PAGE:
For Immediate Release:
December 18, 2023
Brittney Williams 202-483-7382
Merced County, Calif. – Today, PETA sent a letter to Merced County District Attorney Nicole Silveira calling on her to investigate and file appropriate criminal charges against Clausen Meat Co. Inc. and the worker responsible for repeatedly electrocuting a pig and cutting the throat of the conscious, crying animal at the slaughterhouse located at 19455 E. Clausen Rd. near Delhi on November 15.
A just-released U.S. Department of Agriculture report revealed that a federal inspector witnessed a pig “breathing, shaking, and struggling to get up” after exiting a severely crowded gas chamber. The pig was hoisted upside down, and a worker repeatedly electrocuted the pig in an attempt to render the animal unconscious, but the pig remained alert and crying out. The worker then cut the animal’s throat.
“This pig endured electric shocks and being stabbed in the throat in a terrifying, drawn-out killing that was nothing short of torture,” says PETA Vice President of Evidence Analysis Daniel Paden. “PETA is calling for a criminal investigation on behalf of this pig and urges everyone to help prevent all slaughterhouse violence by going vegan.”
PETA—whose motto reads, in part, that “animals are not ours to eat” and which opposes speciesism, a human-supremacist worldview—points out that pigs, cows, sheep, chickens, turkeys, and other animals feel pain and fear and value their lives, just as humans do. The group is pursuing charges under state law because federal officials haven’t prosecuted any inspected slaughterhouses for acts of abuse since at least 2007.
PETA’s letter to Silveira follows.
December 18, 2023
The Honorable Nicole Silveira
Merced County District Attorney
Dear Ms. Silveira:
I hope this letter finds you well. I’d like to request that your office (and the proper local law-enforcement agency, as you deem appropriate) investigate and file suitable criminal charges against Clausen Meat Co. Inc. and the worker responsible for repeatedly electrocuting a pig and cutting the conscious, crying animal’s throat on November 15 at the company’s slaughterhouse located at 19455 E. Clausen Rd. near Delhi. The U.S. Department of Agriculture’s Food Safety and Inspection Service (FSIS) documented the incident in the attached report, which states the following:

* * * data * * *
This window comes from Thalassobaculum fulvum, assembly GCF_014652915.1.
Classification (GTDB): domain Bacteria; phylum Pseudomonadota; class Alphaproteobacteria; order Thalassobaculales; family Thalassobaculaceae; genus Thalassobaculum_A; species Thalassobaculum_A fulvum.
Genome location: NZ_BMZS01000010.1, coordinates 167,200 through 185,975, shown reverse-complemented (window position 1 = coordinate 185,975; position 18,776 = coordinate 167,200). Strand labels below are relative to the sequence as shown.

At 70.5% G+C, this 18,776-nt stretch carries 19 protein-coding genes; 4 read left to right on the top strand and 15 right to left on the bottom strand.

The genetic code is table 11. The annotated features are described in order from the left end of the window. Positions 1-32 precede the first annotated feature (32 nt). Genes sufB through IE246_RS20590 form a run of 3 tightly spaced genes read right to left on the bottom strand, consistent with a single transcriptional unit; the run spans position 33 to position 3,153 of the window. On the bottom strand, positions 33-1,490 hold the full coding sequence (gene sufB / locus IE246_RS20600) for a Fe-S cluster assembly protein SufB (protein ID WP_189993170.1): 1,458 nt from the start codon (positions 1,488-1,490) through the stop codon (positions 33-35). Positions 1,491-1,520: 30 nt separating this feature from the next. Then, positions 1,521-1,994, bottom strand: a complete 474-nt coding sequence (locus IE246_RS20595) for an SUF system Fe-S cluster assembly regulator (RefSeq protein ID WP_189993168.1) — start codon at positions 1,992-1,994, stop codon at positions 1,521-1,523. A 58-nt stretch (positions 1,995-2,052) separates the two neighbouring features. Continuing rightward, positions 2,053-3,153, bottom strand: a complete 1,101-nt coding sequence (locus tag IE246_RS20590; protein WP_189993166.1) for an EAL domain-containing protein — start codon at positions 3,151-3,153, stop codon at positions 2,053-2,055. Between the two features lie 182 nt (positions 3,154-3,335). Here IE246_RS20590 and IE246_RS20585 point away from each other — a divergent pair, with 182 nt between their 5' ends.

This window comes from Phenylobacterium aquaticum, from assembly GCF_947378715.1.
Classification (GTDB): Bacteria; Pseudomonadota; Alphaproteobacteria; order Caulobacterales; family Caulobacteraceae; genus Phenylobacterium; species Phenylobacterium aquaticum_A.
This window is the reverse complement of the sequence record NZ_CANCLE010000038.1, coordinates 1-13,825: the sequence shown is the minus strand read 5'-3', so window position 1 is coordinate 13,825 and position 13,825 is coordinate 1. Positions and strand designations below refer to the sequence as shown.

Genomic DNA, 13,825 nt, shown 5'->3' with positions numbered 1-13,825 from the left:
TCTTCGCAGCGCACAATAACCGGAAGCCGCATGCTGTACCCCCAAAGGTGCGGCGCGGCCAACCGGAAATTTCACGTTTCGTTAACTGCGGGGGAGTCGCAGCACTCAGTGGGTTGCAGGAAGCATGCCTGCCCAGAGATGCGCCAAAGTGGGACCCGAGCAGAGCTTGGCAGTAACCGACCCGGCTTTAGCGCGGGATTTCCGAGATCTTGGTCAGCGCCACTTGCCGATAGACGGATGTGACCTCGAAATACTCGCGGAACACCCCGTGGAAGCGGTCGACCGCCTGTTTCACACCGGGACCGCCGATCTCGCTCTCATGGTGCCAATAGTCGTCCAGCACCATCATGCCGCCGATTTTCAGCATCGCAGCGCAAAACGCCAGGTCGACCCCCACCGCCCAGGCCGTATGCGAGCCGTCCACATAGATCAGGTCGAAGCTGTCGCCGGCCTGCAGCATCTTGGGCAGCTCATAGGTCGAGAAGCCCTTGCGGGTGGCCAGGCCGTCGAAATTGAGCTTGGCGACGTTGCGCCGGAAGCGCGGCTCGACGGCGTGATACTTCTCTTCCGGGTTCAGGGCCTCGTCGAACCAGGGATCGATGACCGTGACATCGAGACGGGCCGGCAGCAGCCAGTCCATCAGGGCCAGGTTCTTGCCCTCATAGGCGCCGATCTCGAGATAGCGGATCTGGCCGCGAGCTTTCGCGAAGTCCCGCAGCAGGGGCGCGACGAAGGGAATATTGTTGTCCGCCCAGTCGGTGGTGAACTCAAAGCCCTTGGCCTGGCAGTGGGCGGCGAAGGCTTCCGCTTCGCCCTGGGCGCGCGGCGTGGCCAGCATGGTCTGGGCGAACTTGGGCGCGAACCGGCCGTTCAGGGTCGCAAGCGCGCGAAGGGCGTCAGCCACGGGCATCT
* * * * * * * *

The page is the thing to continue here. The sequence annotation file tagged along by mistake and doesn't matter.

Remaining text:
[T]he CSI [FSIS Consumer Safety Inspector] observed a market pig exiting the CO2 stunner … breathing, shaking and struggling to get up. The CSI observed that [the pig] was rhythmically breathing. Using his flashlight, the CSI observed the pig’s eyes had tracking movement. … The CSI immediately notified an establishment employee of his observations as another employee hoisted the pig onto the rail. The CSI observed the pig continuing to breathe rhythmically. In response to the flashlight, the pig’s eyes moved right to left as [the animal] continued tracking the light as well as the CSI’s finger, and [the pig] was … squealing. An establishment employee retrieved the first back-up electrical stunner … and applied the stun to the animal, but it malfunctioned and failed to emit any electrical stun. The employee then retrieved a second back-up electrical stunner …. The pig continued to vocalize (squeal) as the stun operator made three attempts to stun the animal. However, none … were effective as the pig continued vocalizing during the process. The employee then stuck the pig as [the animal] continued to vocalize and was conscious. The pig bled out and became insensible with no vocalization, eye tracking or rhythmic breathing.
This conduct appears to violate California Penal Code § 597(b). Importantly, FSIS’ action carries no criminal or civil penalties and does not preempt criminal
liability under state law for slaughterhouse workers who perpetrate acts of cruelty to animals. Since FSIS hasn’t initiated a criminal prosecution of a licensed slaughterhouse for inhumane handling since at least 2007, charges under state law are this victim’s only chance at a measure of justice.
Thank you for your consideration and for the difficult work that you do.
Investigations Project Manager